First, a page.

Two studies regarding the pandemic potential of avian influenza A—H5N1–or “bird flu,” have been published in the journals, Science and Nature , respectively, after careful examination by the U.S. federal government’s National Science Advisory Board for Biosecurity (NSABB) . Both papers were written last year but were not published due to fears that specifics in the research could be misused to endanger public health and national security. Each of the studies identifies the genetic changes the virus would have to undergo to mutate to a strain allowing airborne transmission between mammals.
It is estimated that H5N1 killed close to 60 percent of 600 people in more than 12 countries since 2003. Most of these cases involved contact between humans and birds such as infected ducks and chickens. But scientists have been concerned about that the virus could mutate so that it could be spread from person to person via coughing and sneezing, the same way that other flu viruses such as H1N1, or “swine flu” have in the past.
Dr. Ron Fouchier, from the Erasmus Medical Center in Rotterdam, the Netherlands, and Dr. Yoshihiro Kawaoka of the University of Wisconsin in Madison, Wisconsin the U.S., both conducted studies on H5N1 to investigate how mutated strains of the virus compared to strains of flu that caused human pandemics such as H1N1.
Fouchier’s team tested artificially mutated strains in ferrets (often used in flu research as they sneeze like humans and show flu-like symptoms when infected) and concluded that just five genetic changes to H5N1 would transform it into a strain that could spread between humans. Kawwaoka’s researchers created a hybrid strain of the H5N1 virus and the swine flu and also tested it on ferrets. His paper showed that the mutated hybrid would be able to bind to cells in mammals and replicated enough to be spread via respiratory droplets with only four genetic changes.
The authors of both studies were careful to point out that they cannot predict when or if these genetic mutations might occur, and there are other possible mutations that could spark a pandemic.
After reviewing the studies in the fall of 2011, the NSABB recommended that the information in the manuscripts be published in a redacted form , omitting certain details that might give terrorists guidelines for creating a biological weapon. In February 2012, the World Health Organization (WHO) convened a technical consultation to discuss the data, how to disseminate the findings in an appropriate manner. Clarifications were made to the original paper, and finally, in March 2012, the NSABB recommended that the revised manuscripts be made public.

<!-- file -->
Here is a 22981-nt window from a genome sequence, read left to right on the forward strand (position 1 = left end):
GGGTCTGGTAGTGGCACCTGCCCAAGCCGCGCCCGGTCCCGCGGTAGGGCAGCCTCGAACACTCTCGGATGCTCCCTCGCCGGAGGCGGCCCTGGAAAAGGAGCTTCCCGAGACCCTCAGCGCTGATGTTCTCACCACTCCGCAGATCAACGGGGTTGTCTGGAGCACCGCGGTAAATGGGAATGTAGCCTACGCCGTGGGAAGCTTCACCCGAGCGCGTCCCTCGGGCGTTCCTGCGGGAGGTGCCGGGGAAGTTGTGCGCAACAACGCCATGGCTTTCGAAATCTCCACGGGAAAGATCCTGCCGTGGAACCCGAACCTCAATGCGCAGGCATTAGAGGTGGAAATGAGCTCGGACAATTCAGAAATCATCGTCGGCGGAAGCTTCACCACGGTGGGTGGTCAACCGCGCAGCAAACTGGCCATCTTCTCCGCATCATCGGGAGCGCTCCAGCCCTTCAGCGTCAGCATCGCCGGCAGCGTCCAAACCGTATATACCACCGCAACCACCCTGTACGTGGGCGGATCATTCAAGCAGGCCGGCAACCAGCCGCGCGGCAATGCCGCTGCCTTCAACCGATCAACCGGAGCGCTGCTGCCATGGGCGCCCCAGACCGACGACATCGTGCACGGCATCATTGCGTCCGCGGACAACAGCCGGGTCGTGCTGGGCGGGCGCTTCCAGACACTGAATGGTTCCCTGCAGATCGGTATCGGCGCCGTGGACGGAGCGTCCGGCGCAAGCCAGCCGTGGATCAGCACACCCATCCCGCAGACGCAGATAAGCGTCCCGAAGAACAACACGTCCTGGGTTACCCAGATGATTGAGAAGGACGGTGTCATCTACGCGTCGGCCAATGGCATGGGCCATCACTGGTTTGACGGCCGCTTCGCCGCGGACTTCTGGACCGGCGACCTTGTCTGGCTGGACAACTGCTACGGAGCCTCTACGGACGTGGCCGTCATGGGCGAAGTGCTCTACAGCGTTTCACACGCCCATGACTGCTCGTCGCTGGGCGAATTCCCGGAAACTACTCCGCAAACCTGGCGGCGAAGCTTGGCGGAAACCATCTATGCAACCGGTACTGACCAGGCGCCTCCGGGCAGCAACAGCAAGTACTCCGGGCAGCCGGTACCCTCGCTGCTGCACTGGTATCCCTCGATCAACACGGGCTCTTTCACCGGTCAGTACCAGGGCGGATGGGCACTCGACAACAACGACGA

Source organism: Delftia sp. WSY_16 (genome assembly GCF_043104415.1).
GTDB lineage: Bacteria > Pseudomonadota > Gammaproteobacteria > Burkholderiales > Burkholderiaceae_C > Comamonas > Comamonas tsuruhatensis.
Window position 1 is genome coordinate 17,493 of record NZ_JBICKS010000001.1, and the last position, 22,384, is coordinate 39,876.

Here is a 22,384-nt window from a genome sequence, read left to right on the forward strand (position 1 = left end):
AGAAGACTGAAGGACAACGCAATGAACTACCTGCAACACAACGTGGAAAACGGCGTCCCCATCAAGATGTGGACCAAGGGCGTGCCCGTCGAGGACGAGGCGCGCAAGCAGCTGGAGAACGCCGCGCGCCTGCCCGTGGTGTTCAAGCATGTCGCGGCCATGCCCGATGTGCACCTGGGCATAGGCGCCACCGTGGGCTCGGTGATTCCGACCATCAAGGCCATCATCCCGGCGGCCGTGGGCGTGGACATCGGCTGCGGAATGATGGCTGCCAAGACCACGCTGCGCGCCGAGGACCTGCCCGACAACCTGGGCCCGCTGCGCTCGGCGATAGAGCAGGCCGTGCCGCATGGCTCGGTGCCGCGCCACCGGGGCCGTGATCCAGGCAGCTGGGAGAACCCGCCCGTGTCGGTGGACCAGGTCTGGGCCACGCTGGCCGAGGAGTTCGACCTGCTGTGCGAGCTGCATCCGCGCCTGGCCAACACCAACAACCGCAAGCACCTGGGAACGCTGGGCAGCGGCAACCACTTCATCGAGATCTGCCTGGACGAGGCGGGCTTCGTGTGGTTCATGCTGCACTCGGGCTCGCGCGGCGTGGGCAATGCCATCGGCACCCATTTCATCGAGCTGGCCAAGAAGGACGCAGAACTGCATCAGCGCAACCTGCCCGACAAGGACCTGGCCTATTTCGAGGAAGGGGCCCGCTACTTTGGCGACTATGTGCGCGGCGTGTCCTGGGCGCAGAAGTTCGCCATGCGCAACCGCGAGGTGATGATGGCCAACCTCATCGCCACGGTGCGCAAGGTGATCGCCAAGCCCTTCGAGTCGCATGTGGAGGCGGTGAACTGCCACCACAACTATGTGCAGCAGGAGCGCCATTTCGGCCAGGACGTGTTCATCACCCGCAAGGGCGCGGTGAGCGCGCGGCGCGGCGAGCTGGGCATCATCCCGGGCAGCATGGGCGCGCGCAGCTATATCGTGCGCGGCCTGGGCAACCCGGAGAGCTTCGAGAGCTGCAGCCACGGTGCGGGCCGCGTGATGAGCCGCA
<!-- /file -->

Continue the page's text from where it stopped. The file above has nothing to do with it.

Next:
The NSABB offered strong support of the unrestricted communication of research information unless it could be directly misused to pose a serious and immediate risk to public health and safety. The organization also concluded that:
- The data may benefit public health and surveillance efforts.
- Global cooperation is essential for pandemic influenza preparedness.
- The research was conducted under appropriate conditions.
- There is an urgent need for effective United States and international policies for the oversight and communication of dual research of concern.
- There is a critical need for a mechanism for disseminating sensitive scientific information.
In related news, a study in the June 26 issue of The Lancet, researchers said that the 2009-2010 swine flu pandemic that actual death counts caused by the virus could be more than 15 times than the number officially recorded by lab tests of the victims. The new estimates were based on data from countries that keep information on the number of people who developed flu symptoms and also the number of respiratory and heart-associated deaths that occurred during that pandemic. The results suggest that 80 percent of the deaths occurred in people younger than 65, unusual because most flu deaths occur in elderly people. The study estimated that the global toll of the H1N1 pandemic could be more than 575,000 deaths.